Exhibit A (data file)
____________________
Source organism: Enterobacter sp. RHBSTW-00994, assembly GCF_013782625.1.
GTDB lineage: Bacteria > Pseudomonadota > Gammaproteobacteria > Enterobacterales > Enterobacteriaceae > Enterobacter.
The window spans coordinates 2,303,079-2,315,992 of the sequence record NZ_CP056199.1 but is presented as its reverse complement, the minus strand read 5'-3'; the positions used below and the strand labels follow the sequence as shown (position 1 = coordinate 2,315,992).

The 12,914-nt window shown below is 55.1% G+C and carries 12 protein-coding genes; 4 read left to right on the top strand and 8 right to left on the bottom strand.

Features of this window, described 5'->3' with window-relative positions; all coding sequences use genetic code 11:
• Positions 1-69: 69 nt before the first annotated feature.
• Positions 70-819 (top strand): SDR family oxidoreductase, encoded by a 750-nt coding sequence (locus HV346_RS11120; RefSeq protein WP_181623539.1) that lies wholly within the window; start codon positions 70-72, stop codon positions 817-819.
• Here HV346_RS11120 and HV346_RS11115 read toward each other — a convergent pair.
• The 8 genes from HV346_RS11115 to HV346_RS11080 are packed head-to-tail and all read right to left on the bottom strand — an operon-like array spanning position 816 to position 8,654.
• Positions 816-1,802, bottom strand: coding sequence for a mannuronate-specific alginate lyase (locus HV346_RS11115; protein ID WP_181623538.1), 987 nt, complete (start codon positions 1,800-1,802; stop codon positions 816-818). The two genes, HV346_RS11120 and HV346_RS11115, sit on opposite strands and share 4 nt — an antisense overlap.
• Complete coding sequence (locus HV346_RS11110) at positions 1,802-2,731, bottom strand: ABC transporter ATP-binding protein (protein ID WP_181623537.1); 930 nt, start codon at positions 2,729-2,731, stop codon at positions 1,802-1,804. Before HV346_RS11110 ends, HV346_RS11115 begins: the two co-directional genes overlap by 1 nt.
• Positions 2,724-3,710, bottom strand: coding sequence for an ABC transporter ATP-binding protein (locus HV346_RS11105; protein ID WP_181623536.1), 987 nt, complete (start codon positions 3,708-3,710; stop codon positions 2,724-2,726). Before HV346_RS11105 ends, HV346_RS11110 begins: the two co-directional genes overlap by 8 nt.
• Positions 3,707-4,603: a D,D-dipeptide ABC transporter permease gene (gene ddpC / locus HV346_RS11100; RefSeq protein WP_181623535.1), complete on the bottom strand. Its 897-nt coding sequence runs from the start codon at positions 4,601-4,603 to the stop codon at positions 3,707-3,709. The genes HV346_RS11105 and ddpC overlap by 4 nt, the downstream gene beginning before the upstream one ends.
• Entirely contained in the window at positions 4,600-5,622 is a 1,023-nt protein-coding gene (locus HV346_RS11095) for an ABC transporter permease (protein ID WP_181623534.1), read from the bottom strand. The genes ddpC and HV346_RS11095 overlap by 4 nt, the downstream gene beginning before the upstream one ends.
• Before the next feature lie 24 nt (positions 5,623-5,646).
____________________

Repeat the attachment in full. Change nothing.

Source organism: Enterobacter sp. RHBSTW-00994, assembly GCF_013782625.1.
GTDB lineage: Bacteria > Pseudomonadota > Gammaproteobacteria > Enterobacterales > Enterobacteriaceae > Enterobacter.
The window spans coordinates 2,303,079-2,315,992 of the sequence record NZ_CP056199.1 but is presented as its reverse complement, the minus strand read 5'-3'; the positions used below and the strand labels follow the sequence as shown (position 1 = coordinate 2,315,992).

The 12,914-nt window shown below is 55.1% G+C and carries 12 protein-coding genes; 4 read left to right on the top strand and 8 right to left on the bottom strand.

Features of this window, described 5'->3' with window-relative positions; all coding sequences use genetic code 11:
• Positions 1-69: 69 nt before the first annotated feature.
• Positions 70-819 (top strand): SDR family oxidoreductase, encoded by a 750-nt coding sequence (locus HV346_RS11120; RefSeq protein WP_181623539.1) that lies wholly within the window; start codon positions 70-72, stop codon positions 817-819.
• Here HV346_RS11120 and HV346_RS11115 read toward each other — a convergent pair.
• The 8 genes from HV346_RS11115 to HV346_RS11080 are packed head-to-tail and all read right to left on the bottom strand — an operon-like array spanning position 816 to position 8,654.
• Positions 816-1,802, bottom strand: coding sequence for a mannuronate-specific alginate lyase (locus HV346_RS11115; protein ID WP_181623538.1), 987 nt, complete (start codon positions 1,800-1,802; stop codon positions 816-818). The two genes, HV346_RS11120 and HV346_RS11115, sit on opposite strands and share 4 nt — an antisense overlap.
• Complete coding sequence (locus HV346_RS11110) at positions 1,802-2,731, bottom strand: ABC transporter ATP-binding protein (protein ID WP_181623537.1); 930 nt, start codon at positions 2,729-2,731, stop codon at positions 1,802-1,804. Before HV346_RS11110 ends, HV346_RS11115 begins: the two co-directional genes overlap by 1 nt.
• Positions 2,724-3,710, bottom strand: coding sequence for an ABC transporter ATP-binding protein (locus HV346_RS11105; protein ID WP_181623536.1), 987 nt, complete (start codon positions 3,708-3,710; stop codon positions 2,724-2,726). Before HV346_RS11105 ends, HV346_RS11110 begins: the two co-directional genes overlap by 8 nt.
• Positions 3,707-4,603: a D,D-dipeptide ABC transporter permease gene (gene ddpC / locus HV346_RS11100; RefSeq protein WP_181623535.1), complete on the bottom strand. Its 897-nt coding sequence runs from the start codon at positions 4,601-4,603 to the stop codon at positions 3,707-3,709. The genes HV346_RS11105 and ddpC overlap by 4 nt, the downstream gene beginning before the upstream one ends.
• Entirely contained in the window at positions 4,600-5,622 is a 1,023-nt protein-coding gene (locus HV346_RS11095) for an ABC transporter permease (protein ID WP_181623534.1), read from the bottom strand. The genes ddpC and HV346_RS11095 overlap by 4 nt, the downstream gene beginning before the upstream one ends.
• Before the next feature lie 24 nt (positions 5,623-5,646).